Municipal, planners associations file friend-of-court briefs in short-term rental case

Organizations side with Conway in appeal to NH Supreme Court
Judge Amy Ignatius

The town of Conway, and NH Municipal Association and NH Planners Association are asking the state Supreme Court to overturn Judge Amy Ignatius’s January ruling tht she sided with a Conway short-term rental owner. (Photo by Daymond Steer)

In briefs filed with the NH Supreme Court, lawyers for the town of Conway, the NH Municipal Association and NH Planners Association say a Carroll County Superior Court judge ignored wording in the town’s zoning ordinance when ruling in favor of a short-term rental owner.

The case, Town of Conway v. Scott Kudrick, resulted from a town vote in 2021, when residents rejected a proposal by selectmen to allow non-owner-occupied short-term rentals anywhere single-family homes are permitted in town. Voters did, however, give selectmen the authority to regulate short-term rentals.

Following that, selectmen filed for a declaratory judgment against Kudrick in Carroll County Superior Court. After Judge Amy Ignatius sided with Kudrick in January, selectmen appealed the decision to the state high court.

The town is represented by Russell Hilliard of Upton Hatfield and Jason Dennis of Hastings Law Office of Fryeburg, Maine, whose brief in the case is 30 pages long.

The town’s brief asks the court to decide “whether the trial court erroneously interpreted the ‘permissive’ Conway Zoning Ordinance to allow short-term rentals that are not owner-occupied in the residential districts.”

It explains that a permissive ordinance means “that if a use is not identified as a permitted primary use, or use permitted by special exception in a zoning district, then the use is not permitted in that district.” It goes on to argue that since non-owner-occupied short-term rentals aren’t an identified use in the ordinance, they should not be allowed.

The municipal association is represented by attorney Stephen C. Buckley and the planners association by Timothy Corwin of Black Lions Services of Kingston. Their amicus curiae brief is 26 pages long.

Ignatius ruled that “short-term rentals fit within the Conway Ordinance’s definition of residential/dwelling unit and thus need not be owner occupied in residential districts.”

She continued, “Because short-term rentals are residential/dwelling units that need not be owner-occupied, the defendant is entitled to judgment as a matter of law.”

But the town’s and municipal/planning associations’ lawyers argue that in fact Kudrick’s short-term rentals don’t meet that definition because Ignatius ignored wording about allowed occupants “living as a household.”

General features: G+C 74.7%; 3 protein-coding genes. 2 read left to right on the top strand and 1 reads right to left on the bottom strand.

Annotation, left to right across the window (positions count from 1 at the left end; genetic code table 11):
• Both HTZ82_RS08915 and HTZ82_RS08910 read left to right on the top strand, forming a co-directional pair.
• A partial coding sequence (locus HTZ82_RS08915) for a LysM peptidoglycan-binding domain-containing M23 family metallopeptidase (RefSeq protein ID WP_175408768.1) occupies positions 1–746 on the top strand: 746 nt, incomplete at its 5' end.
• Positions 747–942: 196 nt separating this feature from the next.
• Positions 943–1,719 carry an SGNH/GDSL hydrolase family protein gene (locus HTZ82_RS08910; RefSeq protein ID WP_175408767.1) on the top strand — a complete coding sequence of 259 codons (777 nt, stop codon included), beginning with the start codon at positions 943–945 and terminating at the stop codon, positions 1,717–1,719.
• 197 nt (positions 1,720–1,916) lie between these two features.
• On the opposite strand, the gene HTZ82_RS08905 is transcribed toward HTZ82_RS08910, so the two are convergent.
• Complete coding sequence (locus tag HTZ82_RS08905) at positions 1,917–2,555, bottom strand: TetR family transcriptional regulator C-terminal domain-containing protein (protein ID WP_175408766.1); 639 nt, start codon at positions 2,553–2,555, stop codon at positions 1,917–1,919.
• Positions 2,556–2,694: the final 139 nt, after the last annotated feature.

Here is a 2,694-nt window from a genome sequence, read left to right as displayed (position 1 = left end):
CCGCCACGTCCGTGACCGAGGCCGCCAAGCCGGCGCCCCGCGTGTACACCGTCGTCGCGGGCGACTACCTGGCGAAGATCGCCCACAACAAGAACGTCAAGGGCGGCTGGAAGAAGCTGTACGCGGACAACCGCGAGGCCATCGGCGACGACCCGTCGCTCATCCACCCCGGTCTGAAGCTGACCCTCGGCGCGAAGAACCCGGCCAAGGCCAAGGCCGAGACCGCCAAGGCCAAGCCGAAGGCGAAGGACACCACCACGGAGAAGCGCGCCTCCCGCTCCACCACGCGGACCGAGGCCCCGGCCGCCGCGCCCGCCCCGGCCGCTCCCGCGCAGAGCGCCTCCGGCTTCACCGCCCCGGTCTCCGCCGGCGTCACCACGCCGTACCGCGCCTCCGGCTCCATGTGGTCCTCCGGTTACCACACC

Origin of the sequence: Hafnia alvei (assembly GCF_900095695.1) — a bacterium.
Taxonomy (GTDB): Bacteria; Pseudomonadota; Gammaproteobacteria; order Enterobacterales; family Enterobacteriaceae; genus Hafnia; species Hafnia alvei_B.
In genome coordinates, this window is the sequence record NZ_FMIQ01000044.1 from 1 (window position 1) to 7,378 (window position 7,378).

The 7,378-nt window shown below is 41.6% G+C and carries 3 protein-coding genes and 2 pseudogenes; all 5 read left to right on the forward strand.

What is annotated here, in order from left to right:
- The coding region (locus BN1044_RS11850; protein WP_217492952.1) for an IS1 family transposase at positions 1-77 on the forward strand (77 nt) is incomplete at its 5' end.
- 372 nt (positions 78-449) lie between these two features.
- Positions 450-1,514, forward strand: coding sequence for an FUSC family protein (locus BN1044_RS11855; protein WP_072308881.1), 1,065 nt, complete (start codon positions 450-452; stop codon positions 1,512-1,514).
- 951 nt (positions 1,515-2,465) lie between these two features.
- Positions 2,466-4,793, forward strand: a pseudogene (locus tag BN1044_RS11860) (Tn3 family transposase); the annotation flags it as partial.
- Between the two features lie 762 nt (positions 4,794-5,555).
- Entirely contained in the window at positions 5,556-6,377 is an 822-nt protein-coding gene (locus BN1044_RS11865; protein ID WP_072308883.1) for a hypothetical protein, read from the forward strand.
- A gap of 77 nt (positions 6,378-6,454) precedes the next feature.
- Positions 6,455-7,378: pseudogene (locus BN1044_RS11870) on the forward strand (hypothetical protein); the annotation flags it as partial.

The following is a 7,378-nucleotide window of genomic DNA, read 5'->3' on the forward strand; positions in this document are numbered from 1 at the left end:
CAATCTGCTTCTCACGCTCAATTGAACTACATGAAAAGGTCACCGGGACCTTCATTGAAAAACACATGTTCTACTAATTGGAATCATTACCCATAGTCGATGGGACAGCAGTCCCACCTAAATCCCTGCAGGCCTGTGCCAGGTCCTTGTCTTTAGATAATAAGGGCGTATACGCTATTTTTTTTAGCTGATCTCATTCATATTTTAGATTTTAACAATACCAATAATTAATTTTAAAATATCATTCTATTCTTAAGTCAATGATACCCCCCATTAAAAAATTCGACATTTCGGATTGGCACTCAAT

The entire definition of residential/dwelling unit reads this way: “A single unit providing complete and independent living facilities for one or more persons living as a household, including provisions for living, sleeping, eating, cooking and sanitation.”

In contrast, various types of transient housing in Conway are defined in part as not having kitchens, and Ignatius noted that Kudrick’s properties have kitchens and therefore don’t meet those definitions.

“There is no suggestion that the (short-term rental) properties fit any other definition of a permitted use in those districts,” states the friend of the court brief about residential/dwelling units in Conway. “Thus, the only question is whether, as the court ruled, the properties meet the definition of a ‘residential/dwelling unit.'”

Both the town’s attorneys and those from the association argue that “residential/dwelling unit” along with “living as a household” mean the occupants plan to live there permanently rather than as visitors.

The friend of the court brief says Ignatius decided that living as a household meant people are occupying the same space regardless of duration.

“Thus, 10 strangers who arrive separately and spend one night in an AMC hut, or a youth hostel, or a sleeper car on a train, are ‘living as a household,’ states the friend of the court brief.

“This defies common sense, and the ordinance surely did not intend such a broad definition. … The trial court’s interpretative approach will exacerbate the diminishing supply of affordable houses.”

Both briefs make the point that short-term rentals are like mini-hotels. The town’s brief also says short-term rentals create issues like noise, traffic and illegal parking. The associations’ brief says short-term rentals are clearly not residential. For instance, a short-term rental occupant doesn’t have the rights of a long-term tenant.

“No short-term rental guest, if asked ‘Do you live here?’ would answer in the affirmative,” says the brief. “They live at their homes. The essential characteristic of the defendants’ properties is that no one lives there.”

Kudrick is represented by Mark H. Puffer of Preti Flaherty Law of Concord and Matthew R. Johnson of Devine Millimet Law of Manchester.

The appellee’s (Kudrick’s) opposing briefs are due Aug. 24. Briefs must not exceed 9,500 words.

After the opposing briefs are filed, the town may file a reply 20 days later.

After the briefs are filed, the Supreme Court will determine whether oral arguments are needed. If not, they will decide the case on the written briefs. If arguments are needed, an opinion or order is issued two to six months later.

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